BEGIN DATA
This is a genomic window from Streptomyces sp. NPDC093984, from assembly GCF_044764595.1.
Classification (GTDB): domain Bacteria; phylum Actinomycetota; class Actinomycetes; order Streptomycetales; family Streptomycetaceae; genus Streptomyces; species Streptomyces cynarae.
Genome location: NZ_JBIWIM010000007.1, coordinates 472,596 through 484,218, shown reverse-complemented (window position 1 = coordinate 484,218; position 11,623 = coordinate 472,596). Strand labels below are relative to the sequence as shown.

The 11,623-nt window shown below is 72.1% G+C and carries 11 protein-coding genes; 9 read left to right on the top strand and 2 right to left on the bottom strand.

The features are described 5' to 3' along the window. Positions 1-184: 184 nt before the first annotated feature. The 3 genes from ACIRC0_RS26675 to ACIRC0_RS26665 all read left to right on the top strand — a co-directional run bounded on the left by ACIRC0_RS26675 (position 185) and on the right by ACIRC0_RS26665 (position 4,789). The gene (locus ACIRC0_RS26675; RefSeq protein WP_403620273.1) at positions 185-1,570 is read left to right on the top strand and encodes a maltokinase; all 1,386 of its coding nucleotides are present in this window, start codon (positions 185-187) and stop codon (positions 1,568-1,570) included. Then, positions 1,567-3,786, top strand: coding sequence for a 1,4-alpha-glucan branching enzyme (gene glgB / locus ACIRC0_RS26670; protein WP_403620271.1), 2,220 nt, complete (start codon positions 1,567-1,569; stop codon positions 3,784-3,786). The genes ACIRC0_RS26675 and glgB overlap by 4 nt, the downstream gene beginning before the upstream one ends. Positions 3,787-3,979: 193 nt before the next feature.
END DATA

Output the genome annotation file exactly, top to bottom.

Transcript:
This is a genomic window from Streptomyces sp. NPDC093984, from assembly GCF_044764595.1.
Classification (GTDB): domain Bacteria; phylum Actinomycetota; class Actinomycetes; order Streptomycetales; family Streptomycetaceae; genus Streptomyces; species Streptomyces cynarae.
Genome location: NZ_JBIWIM010000007.1, coordinates 472,596 through 484,218, shown reverse-complemented (window position 1 = coordinate 484,218; position 11,623 = coordinate 472,596). Strand labels below are relative to the sequence as shown.

The 11,623-nt window shown below is 72.1% G+C and carries 11 protein-coding genes; 9 read left to right on the top strand and 2 right to left on the bottom strand.

The features are described 5' to 3' along the window. Positions 1-184: 184 nt before the first annotated feature. The 3 genes from ACIRC0_RS26675 to ACIRC0_RS26665 all read left to right on the top strand — a co-directional run bounded on the left by ACIRC0_RS26675 (position 185) and on the right by ACIRC0_RS26665 (position 4,789). The gene (locus ACIRC0_RS26675; RefSeq protein WP_403620273.1) at positions 185-1,570 is read left to right on the top strand and encodes a maltokinase; all 1,386 of its coding nucleotides are present in this window, start codon (positions 185-187) and stop codon (positions 1,568-1,570) included. Then, positions 1,567-3,786, top strand: coding sequence for a 1,4-alpha-glucan branching enzyme (gene glgB / locus ACIRC0_RS26670; protein WP_403620271.1), 2,220 nt, complete (start codon positions 1,567-1,569; stop codon positions 3,784-3,786). The genes ACIRC0_RS26675 and glgB overlap by 4 nt, the downstream gene beginning before the upstream one ends. Positions 3,787-3,979: 193 nt before the next feature.